In Python, a list has
list.insert(i, x) to "Insert an item at a given position.". In C++, there is a list as well. In C++, cost/complexity of inserting an element anywhere is O(1). Is it the same for a Python list? If not, can anything else be use to get O(1) insert time in Python?
In Python, a list has
The Average Case assumes parameters generated uniformly at random.
Internally, a list is represented as an array; the largest costs come from growing beyond the current allocation size (because everything must move), or from inserting or deleting somewhere near the beginning (because everything after that must move). If you need to add/remove at both ends, consider using a collections.deque instead.
So inserting an element at given position will always have the time complexity of O(n) as both insert method and slicing has time complexity of O(n) and O(k). Only append which inserts at the end of list have O(1) time complexity. From Python Wiki
Lists: Complexity Operation | Example | Class | Notes --------------+--------------+---------------+------------------------------- Index | l[i] | O(1) | Store | l[i] = 0 | O(1) | Length | len(l) | O(1) | Append | l.append(5) | O(1) | Clear | l.clear() | O(1) | similar to l =  Slice | l[a:b] | O(b-a) | l[1:5]:O(l)/l[:]:O(len(l)-0)=O(N) Extend | l.extend(...)| O(len(...)) | depends only on len of extension Construction | list(...) | len(...) | depends on lenghth of argument check ==, != | l1 == l2 | O(N) | Insert | l[a:b] = ... | O(N) | Delete | del l[i] | O(N) | Remove | l.remove(...)| O(N) | Containment | x in/not in l| O(N) | searches list Copy | l.copy() | O(N) | Same as l[:] which is O(N) Pop | l.pop(...) | O(N) | Pop | l.pop() | O(1) | same as l.pop(-1), popping at end Extreme value | min(l)/max(l)| O(N) | Reverse | l.reverse() | O(N) | Iteration | for v in l: | O(N) | Sort | l.sort() | O(N Log N) | key/reverse doesn't change this Multiply | k*l | O(k N) | 5*l is O(N): len(l)*l is O(N**2)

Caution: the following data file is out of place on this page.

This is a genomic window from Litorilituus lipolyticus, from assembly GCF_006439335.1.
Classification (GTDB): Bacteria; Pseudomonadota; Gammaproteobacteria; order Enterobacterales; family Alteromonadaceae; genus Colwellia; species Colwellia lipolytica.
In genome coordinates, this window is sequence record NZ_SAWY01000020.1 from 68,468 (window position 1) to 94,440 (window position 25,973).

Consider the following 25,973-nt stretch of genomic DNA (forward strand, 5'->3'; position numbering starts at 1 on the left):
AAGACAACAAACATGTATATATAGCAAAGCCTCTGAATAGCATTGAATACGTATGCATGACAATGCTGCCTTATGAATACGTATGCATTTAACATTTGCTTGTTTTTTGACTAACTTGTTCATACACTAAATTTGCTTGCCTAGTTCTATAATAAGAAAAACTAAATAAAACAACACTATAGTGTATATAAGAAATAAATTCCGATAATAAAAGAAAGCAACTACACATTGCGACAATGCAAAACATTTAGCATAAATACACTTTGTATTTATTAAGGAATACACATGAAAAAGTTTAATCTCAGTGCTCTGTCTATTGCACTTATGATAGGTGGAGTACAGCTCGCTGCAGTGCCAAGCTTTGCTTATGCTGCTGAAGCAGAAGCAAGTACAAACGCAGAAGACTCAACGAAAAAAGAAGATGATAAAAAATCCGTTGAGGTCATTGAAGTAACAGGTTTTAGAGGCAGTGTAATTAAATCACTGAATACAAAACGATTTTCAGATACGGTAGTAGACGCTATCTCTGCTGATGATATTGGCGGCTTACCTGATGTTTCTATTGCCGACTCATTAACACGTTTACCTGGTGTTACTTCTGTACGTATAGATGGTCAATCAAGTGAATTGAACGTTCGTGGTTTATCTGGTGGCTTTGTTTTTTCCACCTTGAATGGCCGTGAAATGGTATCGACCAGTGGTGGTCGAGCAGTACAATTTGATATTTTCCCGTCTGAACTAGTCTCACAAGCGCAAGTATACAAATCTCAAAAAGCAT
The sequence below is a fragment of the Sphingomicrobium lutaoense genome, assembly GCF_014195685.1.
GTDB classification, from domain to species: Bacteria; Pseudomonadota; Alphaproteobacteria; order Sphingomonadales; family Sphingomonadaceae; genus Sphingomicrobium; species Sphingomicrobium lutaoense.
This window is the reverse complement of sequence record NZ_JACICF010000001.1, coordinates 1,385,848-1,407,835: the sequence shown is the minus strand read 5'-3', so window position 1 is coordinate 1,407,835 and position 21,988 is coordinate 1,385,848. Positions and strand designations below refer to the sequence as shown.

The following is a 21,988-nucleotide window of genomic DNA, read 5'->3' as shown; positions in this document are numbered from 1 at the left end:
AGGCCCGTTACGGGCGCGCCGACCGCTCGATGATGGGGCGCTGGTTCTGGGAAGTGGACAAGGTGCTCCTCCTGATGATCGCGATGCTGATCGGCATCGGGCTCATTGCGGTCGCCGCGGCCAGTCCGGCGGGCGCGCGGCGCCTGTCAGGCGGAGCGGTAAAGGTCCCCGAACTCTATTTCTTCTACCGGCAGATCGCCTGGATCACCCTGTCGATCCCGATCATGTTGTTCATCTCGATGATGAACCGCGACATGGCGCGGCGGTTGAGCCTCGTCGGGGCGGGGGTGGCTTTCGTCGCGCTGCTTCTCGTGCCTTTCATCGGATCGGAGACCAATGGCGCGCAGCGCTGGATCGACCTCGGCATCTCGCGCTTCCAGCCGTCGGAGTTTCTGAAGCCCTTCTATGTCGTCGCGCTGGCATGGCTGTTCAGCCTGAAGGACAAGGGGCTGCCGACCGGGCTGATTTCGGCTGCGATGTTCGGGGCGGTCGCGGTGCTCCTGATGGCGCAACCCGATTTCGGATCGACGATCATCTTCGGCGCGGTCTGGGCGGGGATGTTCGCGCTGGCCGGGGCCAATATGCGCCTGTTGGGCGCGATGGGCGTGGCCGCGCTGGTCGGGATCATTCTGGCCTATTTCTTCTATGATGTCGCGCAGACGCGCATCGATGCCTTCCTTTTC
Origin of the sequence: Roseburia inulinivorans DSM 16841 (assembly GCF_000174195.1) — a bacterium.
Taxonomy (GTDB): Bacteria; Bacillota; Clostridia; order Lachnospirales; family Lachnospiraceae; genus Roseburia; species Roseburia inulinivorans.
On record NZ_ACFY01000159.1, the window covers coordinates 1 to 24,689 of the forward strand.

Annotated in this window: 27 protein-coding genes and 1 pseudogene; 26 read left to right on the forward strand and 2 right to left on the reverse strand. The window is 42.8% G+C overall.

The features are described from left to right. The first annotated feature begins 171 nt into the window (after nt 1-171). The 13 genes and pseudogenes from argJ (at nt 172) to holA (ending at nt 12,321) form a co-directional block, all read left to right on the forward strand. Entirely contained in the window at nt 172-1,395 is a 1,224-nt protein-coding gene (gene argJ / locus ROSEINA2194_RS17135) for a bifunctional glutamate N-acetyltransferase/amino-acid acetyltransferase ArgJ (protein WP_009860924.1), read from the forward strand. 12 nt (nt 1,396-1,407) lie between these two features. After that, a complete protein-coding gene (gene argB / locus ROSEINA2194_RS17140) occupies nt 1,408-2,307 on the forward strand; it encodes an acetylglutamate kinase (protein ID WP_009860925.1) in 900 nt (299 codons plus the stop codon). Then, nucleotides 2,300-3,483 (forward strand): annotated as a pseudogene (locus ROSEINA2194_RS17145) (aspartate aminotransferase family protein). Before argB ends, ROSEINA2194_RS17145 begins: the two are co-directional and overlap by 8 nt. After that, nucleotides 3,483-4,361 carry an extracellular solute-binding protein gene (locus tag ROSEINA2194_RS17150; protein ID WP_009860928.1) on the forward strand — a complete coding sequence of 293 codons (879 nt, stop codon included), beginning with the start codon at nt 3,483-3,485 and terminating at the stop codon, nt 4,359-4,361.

The Python language doesn't specify the implementation of such operations, so different implementations may have different behavior. For CPython, the complexity of
list.insert is O(n), as shown on this useful wiki page. I'm not aware of any list-like structure giving O(1) performance for inserting at an arbitrary index. (A dict gives O(1) insert performance in the average case, but is not ordered and does not enforce a contiguous sequence of indices.) The
blist library provides an optimized list type that has an O(log n) insert.
No, it is not the same complexity. According to Python's official Time Complexity page1, using
list.insert always has
O(n) (linear) complexity.
Also, a Python list is not exactly the same as a C++ list. In fact, a Python list is more comparable to a C++
std::vector if anything.
1Well, CPython's official page. I don't know about other implementations such as IronPython or Jython.
Python is a language. Multiple implementations exist, and they may have different implementations for lists. So, without looking at the code of an actual implementation, you cannot know for sure how lists are implemented and how they behave under certain circumstances.
My bet would be that the references to the objects in a list are stored in contiguous memory (certainly not as a linked list...). If that is indeed so, then insertion using x.insert will cause all elements behind the inserted element to be moved. This may be done efficiently by the hardware, but the complexity would still be O(n).
For small lists the bisect operation may take more time than x.insert, even though the former is O(log n) while the latter is O(n). For long lists, however, I'd hazard a guess that x.insert is the bottleneck. In such cases you must consider using a different data structure.